I just started a personal PF blog about the Joneses (http://forgetthejoneses.wordpress.com/) and breaking out of that keeping up appearances mentality, because I know that falling prey to it hasn’t brought me anything but grief.

r k
r k
12 years ago

really puts things in perspective, I used to ride the bus for a very long time before I got my vehicle.

Emily H.
Emily H.
12 years ago

I really dislike the way these sorts of articles force you to compare apples with oranges. Yes, it’s more convenient to travel by car than by horse, but automobile culture has proliferated to the point where the minimum standard for mobility requires a car (plus gas, insurance, repairs…) in most of the US. Yes, we have technological luxuries that people couldn’t have imagined a hundred years ago, but Rockefeller’s society was built around the technologies it had, and our society is built around the technologies we have. (For example, when we didn’t have air conditioning it was a lot more… Read more »

Pete
Pete
12 years ago

Why should I try to keep up with the Joneses? Why can’t I *be* the Joneses?

Matthew-L
Matthew-L
12 years ago

# 4 about keeping up with the joneses is my Everything loses a bit of its appeal as we get used to it. From a new pair of shoes, a new car, a spouse, or anything else – OR SPOUSE!!!

handworn
handworn
12 years ago

In fact, I would go as far to say the majority of Americans live an all-around more “comfortable” life than Rockefeller did. Who then, is actually richer?

Rockefeller. Because he was in control of his life. There’s too much “material-comforts=wealth” thinking in the world. How ’bout “independence=wealth”?

seawall
seawall
12 years ago

Keeping up with the Joneses is so last year. This year, modern people keep up with the Jameses 🙂 I did look up to my peer group when I was in high school and university, but over the years I’ve developed my own tastes. I run my own small company and decide what I want and need. Thank you for posting this article JD, indeed gratitude is an important quality to develop and behold. The Global Rich List is sobering indeed. Each of us has a hand in our fates, when it comes to running our own finances – but… Read more »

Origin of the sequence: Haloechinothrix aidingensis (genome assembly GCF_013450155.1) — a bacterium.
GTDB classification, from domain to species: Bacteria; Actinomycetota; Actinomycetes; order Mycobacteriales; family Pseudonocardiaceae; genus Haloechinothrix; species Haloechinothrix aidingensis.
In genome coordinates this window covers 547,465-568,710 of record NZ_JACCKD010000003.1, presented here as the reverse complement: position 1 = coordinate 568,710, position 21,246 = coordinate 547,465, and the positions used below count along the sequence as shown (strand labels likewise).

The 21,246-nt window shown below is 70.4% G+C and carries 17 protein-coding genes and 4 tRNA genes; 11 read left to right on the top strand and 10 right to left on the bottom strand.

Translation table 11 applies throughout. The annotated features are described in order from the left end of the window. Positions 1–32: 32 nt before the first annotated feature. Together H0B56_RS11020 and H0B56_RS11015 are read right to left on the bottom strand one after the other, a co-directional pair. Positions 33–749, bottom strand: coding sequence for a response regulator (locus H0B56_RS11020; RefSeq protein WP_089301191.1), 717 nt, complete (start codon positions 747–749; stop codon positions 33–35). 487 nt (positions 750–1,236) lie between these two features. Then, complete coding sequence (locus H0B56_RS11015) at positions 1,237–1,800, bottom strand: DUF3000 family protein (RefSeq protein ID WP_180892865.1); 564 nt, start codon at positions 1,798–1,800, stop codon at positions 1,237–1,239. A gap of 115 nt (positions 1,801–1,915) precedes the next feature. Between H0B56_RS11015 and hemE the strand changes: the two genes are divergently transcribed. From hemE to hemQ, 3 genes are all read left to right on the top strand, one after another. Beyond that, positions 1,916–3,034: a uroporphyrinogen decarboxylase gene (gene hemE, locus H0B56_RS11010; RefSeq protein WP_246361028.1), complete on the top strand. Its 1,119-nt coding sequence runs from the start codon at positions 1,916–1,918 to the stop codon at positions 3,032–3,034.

Andrea >> Become a consultant
Andrea >> Become a consultant
12 years ago

Anyone else notice that $2 annual income on there still puts you ahead of 1/5 people?

Char
Char
12 years ago

Beautiful article! I don’t think it is apples to oranges either – Rockefeller was human wasn’t he – wouldn’t he have enjoyed what we have. I don’t think this proliferates lower class either it demonstrates being happy. Those that want to go on to make mountains of money still will and we need those kinds of people. But there are statistics that show wealthy MBA stars drowning in debt just a few short years after their career ended because they did not have the ability to be grateful for what they have. This article also demonstrates that we who chose… Read more »

Tziporah
Tziporah
12 years ago

2. You can save a lot of money. When you are thankful that you have a car rather than having to ride the bus everyday, it makes it a lot easier to break the habit of buying a new car every year. Hmm. I am one of those people who ride the bus everyday because I can’t afford a car. I don’t have any debt, but I’m aged in the upper 50s and had to take whatever job I could get in order to have health insurance. Well, at least I serve the purpose of having a lifestyle my friends… Read more »

victoria
victoria
12 years ago

Chiming in to say I also enjoyed this article.

The first thing that came to mind after reading it is that this is the sort of mindset I’ve been trying (with very limited success) to encourage in my preschooler.

MissPinkKate
MissPinkKate
12 years ago

I like this post a lot! Always important to remember to count your blessings. Makes for a happier and more content soul!

CB
CB
12 years ago

I remember two quotes:

“I am as weathy as Rockefeller because I have everything I want.”

Thoreau: “A man is wealthy to the extent that he has the fewest needs.”

[Both probably paraphrases, but I think of them often.]

creamcitian
creamcitian
12 years ago

Emily H – well thought out. i enjoy your point of view.

ChristianPF
ChristianPF
12 years ago

@Emily H

“the minimum standard for mobility requires a car (plus gas, insurance, repairs…) in most of the US.”

This was kind of my point in writing this, most of the US does have it pretty well, but a lot of the rest of the world would gladly take a lot of things that are well below our “minimum standards”.

I do agree with your point about the societies being shaped based on the technology available, but it only goes so far. My goal in writing was just to encourage (myself mostly) to be thankful for what I have.

leigh
leigh
12 years ago